Printable reports in a Node application

Imagine your shiny new web application, JavaScript from end to end (perhaps Node plus Angular/React/Vue/etc) offers a great set of features and a highly interactive user interface. Then a key decision-maker wanders by to praise the interactive features and ask where they click to obtain detailed printable reports like those generated by all the predecessor systems for the last few decades. Uhoh.

It turns out that report still matter, sometimes they land on paper, other times just as PDF files easily passed around without access to the original application. Here are our thoughts on how to effectively generate reports from a Node application. There are many options, but these are what we most commonly see and use.

1: Print the relevant application page

By far the simplest way to get a “report” from a web application is to use the browser’s built-in print capability. To “print a report”, the user navigates to where they see the data they wish to print, then they choose print in the browser. That’s it.

Many pages yield a somewhat poor report from that output by default, but a CSS media-query print stylesheet can rearrange things enough to produce passable results for simple cases. We recommend setting up such print stylesheets, and trying to print pages that have a report like nature, even if another reporting technique is also used – the ability to print a web page has been in browsers since nearly the beginning, and offers a low-cost way to get more value from the same application.

2: Headless-browser-based reporting

Printing an application page in the browser means being limited to whatever HTML is relevant to display in the browser, and further being subject to the vagaries of different browsers. Instead, it’s possible to reuse the same tools (HTML, templating, CSS) on the server to generate specific content for report printing.

To do this, choose any of the highly numerous node HTML templating systems, perform data access however you do so for application features, gather up the data for report, and emit the HTML/CSS. Then use a headless browser (on the server) to transform that HTML and CSS to a PDF, then make it available for the user to download.

This has some compelling advantages:

  • Familiar programming model – as a developer you use approximately the same tools for report output that you use for screen output
  • As a result, it’s easy to get started with relatively little to learn
  • Well suited to reports that generally feel like “documents”, such as dunning letter reports.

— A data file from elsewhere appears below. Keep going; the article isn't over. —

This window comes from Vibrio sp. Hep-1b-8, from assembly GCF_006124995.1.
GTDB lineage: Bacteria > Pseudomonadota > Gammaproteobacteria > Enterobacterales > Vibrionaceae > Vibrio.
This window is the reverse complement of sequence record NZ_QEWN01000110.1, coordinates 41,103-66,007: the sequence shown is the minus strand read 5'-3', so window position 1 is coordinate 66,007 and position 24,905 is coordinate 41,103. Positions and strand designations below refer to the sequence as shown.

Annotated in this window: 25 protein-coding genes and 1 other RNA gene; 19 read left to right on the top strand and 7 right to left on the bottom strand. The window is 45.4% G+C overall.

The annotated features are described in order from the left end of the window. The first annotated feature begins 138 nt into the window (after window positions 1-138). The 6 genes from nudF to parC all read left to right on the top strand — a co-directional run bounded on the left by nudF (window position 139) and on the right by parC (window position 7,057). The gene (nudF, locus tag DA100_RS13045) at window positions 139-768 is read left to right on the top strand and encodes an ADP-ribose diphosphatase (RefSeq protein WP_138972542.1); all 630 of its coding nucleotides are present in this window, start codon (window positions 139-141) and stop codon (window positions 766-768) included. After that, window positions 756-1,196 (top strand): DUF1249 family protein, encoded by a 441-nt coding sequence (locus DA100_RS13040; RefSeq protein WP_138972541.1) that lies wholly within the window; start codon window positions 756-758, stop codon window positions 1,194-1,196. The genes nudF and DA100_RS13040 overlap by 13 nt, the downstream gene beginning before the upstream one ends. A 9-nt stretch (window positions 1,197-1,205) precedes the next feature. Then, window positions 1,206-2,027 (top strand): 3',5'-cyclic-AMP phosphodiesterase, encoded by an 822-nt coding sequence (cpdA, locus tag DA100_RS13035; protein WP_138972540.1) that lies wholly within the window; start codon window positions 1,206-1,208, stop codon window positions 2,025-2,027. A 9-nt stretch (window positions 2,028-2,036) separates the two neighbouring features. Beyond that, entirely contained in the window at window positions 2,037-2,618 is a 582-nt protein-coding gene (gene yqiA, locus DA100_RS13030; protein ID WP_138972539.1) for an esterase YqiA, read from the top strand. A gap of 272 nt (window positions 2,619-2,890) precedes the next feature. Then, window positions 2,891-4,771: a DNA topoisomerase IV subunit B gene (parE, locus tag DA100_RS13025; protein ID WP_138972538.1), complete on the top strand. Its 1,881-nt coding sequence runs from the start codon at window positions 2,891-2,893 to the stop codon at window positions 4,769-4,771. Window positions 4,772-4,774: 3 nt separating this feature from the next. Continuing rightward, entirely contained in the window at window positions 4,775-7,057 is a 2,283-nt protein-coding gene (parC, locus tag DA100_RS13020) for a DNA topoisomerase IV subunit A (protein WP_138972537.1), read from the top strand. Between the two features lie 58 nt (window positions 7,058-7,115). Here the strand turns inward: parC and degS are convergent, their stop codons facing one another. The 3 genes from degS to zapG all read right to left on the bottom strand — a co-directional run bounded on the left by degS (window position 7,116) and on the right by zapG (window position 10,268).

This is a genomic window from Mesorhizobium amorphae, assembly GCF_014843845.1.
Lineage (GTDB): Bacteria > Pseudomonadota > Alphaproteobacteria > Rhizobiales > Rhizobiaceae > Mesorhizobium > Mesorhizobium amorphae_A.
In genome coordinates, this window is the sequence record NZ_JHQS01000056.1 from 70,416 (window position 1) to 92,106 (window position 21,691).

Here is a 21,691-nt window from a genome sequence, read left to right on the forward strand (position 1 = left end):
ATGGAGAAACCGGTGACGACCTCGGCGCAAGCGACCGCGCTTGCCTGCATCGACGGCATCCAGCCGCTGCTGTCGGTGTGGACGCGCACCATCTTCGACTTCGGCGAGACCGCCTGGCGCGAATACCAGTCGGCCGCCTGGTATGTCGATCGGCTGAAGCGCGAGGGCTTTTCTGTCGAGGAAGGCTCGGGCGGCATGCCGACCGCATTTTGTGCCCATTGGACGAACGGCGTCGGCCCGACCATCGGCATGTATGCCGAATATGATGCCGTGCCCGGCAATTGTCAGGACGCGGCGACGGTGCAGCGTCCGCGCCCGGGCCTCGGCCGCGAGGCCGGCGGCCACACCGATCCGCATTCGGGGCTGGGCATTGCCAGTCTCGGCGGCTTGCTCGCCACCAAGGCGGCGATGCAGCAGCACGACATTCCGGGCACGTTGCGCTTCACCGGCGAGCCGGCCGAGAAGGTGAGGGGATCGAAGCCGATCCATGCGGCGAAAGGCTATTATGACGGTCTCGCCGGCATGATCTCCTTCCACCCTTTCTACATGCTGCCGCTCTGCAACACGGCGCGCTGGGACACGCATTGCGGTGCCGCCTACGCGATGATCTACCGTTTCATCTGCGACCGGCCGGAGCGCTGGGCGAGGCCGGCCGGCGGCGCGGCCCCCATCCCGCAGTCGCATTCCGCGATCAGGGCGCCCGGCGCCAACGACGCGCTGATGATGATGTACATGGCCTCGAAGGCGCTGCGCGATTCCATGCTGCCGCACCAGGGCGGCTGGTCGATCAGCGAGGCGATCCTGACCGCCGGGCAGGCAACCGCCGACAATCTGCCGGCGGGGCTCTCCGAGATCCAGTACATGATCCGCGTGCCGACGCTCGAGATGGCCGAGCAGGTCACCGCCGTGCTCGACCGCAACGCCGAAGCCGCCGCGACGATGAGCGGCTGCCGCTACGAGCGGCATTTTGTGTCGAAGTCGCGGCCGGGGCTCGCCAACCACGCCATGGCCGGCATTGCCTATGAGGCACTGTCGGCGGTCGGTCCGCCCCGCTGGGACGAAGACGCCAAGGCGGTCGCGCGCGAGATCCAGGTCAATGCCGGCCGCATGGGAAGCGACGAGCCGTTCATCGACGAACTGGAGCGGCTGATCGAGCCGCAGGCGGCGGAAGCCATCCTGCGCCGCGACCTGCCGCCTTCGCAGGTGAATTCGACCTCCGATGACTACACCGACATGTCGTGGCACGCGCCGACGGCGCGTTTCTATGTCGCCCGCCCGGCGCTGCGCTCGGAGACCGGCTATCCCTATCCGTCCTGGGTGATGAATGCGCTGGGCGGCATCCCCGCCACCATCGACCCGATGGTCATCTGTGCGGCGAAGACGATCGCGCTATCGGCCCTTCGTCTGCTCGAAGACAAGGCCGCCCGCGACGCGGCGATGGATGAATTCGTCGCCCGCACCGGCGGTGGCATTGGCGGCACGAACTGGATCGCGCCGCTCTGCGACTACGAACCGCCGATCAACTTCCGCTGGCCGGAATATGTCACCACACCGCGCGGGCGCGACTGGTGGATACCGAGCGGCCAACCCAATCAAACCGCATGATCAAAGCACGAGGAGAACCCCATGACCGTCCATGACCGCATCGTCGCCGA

Disadvantages:

  • HTML, and therefore this approach, have little in the way of traditional reporting software features
  • Layout tooling for HTML is screen oriented, not report oriented

Implementations include:

3: Reporting library / API

There are Node libraries which offer an API generally suitable to create reports. Unlike the HTML approach, a reporting centric API will have features directly suited for report output, such as creating tabular data output aligned by decimal point, looping over data to put rows in such a table, and so on. This typically will be considerably more concise than HTML approach, because the API will be closer to the problem domain (the domain of “make a report”).

A notable disadvantage here is that the vocabulary of report such an API can produce tends to be much more limited. This is inherent in abstraction, the higher level an API, the easier it is to produce results, but the more constrained the results.

Implementations include:

4: Low-level PDF drawing API

Rather than a high-level API, and there are also low-level APIs available to programmatically create PDF files. A low-level API will have operations like “place text on the page with the following formatting” and “draw a line from coordinate to coordinate”. This low-level, full control means that any report or other output can be produced, but the coding effort to do so can be significant.

This approach typically makes sense only for cases with very specific reporting needs. It is too labor-intensive to create numerous reports this way.

Implementations include:

5: Call a traditional report tool

Lastly, reporting can be thought of as a separate subsystem, whose implementation need not be bound into the same platform as the rest of a system. With this approach, reporting functionality is generally omitted from the application backend, and instead implemented using an off-the-shelf report tool. There is a busy “enterprise” reporting tool market, with multiple very mature products. Costs vary widely, but these tools provide the kind of reporting experience developers may remember from years past: a visual report design surface, a way of interactively running and tweaking and drilling into a report, and so on.

Advantages:

  • Extensive layout possibilities
  • Visual layout tools, rather than code only
  • Report design can often be done by non-developers
  • The reporting solution may offer tools for managing and customizing a large library of reports, out-of-the-box

Disadvantages:

  • Separate subsystem, different tool for staff to learn
  • Deployment complexity, of deploying an additional product rather than only adding a library
  • Cost: some of these are very “enterprise” products, with prices to match

Implementations include:

Choosing an approach

The general trade-off among these approaches is that both cost and capability increase in roughly the order presented above. An acceptable CSS print-specific-stylesheet might yield acceptable results in a few minutes; a separate reporting subsystem, with a new tool stack to learn, could involve a team laboring for months. Oasis Digital has used each approach above (except the headless broader approach, as headless browsers just recently became popular) with excellent results.

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